some volunteers from drill, both happening at the same hour. here. My friends are not numerous, but select. Among the On this occasion, it appears, the butt-end of a musket was principal, I rank Lord Delaware, who is very amiable, and my aimed at Byron's bead, and would have selled him to the ground, particular friend.” “Nov. 2, 1804. – Lord Delaware is consibut for the interposition of Tattersall..-E.

derably younger than me, but the most good-tempered, amiable, (3) In the private volume:

clever fellow in the universe. To all which he adds the qua“ Thus did you save that life I scarcely prize

lity ( a good one in the eyes of women) of being remarkably A life unworthy such a sacrifice."-E.

handsome. Delaware and myself are, in a manner, connected, (6Jobn Fitzgibbon, second Earl of Clare, born June 2, 1792. for one of my forefathers, in Charles the First's time, married His fatber, whom be succeeded Jan. 28, 1802, was for nearly into their family.”– E. twelve years Lord Chancellor of Ireland. See anle, p. 3. c. 1, (6) It is impossible to peruse the following extract of a letler, note 3. His Lordship is now (1834) Governor of Bombay. “I addressed 10 Lord Clare in February, 1807, without acknowledgdever," Lord Byron says, in 1821, “ hear the word • Clare,'|ing the noble candour and conscientiousness of the writer.vitboot a beating of the heart even now; and I write it with “You will be astonished to hear I have lately written to Deiathe feelings of 1803-4-5, ad infinitum." of the tenaciousness ware, for the purpose of explaining (as far as possible, without with which be cluog to all the kindly impressions of his youth. involving some old friends of mine in the business,) the cause ibere can be no stronger proof than the interesting fact, that of my beliaviour to him during my last residence at Harrow, after bis death almost all the notes and letters which his prin- which you will recollect was rather en cavalier. Since that eipal school favourites bad ever addressed to him were found period I have discovered he was treated with injustice, both carefully preserved among his papers. The following is the by those who misrepresented his conduct, and by me in conendorsement upon one of them : -"This and another letter sequence of their suggestions. I have therefore, made all the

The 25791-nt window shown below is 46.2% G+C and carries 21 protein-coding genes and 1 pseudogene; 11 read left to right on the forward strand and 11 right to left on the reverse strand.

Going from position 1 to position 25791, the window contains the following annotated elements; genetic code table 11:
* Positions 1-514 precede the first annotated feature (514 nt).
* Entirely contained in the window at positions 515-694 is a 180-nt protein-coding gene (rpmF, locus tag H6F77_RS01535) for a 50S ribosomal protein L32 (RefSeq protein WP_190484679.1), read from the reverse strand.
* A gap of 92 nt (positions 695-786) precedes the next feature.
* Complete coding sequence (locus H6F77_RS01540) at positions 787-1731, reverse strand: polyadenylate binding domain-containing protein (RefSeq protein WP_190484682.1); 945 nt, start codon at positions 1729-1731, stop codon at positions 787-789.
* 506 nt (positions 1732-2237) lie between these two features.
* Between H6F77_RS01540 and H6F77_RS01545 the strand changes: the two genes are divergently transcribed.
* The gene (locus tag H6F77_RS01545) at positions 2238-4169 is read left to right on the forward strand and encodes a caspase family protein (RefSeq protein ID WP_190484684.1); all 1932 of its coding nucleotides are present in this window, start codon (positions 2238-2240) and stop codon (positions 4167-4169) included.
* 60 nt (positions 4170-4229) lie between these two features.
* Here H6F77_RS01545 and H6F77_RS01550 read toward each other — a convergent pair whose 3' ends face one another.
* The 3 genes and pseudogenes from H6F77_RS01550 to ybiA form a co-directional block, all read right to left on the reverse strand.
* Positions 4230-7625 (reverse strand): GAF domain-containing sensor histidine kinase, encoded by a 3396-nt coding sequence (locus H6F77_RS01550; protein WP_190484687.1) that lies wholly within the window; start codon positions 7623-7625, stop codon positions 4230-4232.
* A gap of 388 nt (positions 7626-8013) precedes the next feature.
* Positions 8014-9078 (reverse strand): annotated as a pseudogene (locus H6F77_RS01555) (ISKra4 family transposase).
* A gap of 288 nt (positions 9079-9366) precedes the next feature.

were written at Harrow, by my then and, I hope, ever beloved reparation in my power, by apologizing for my mistake, friend, Lord Clare, when we were both schoolboys; and send though with very raint hopes of success. However, I have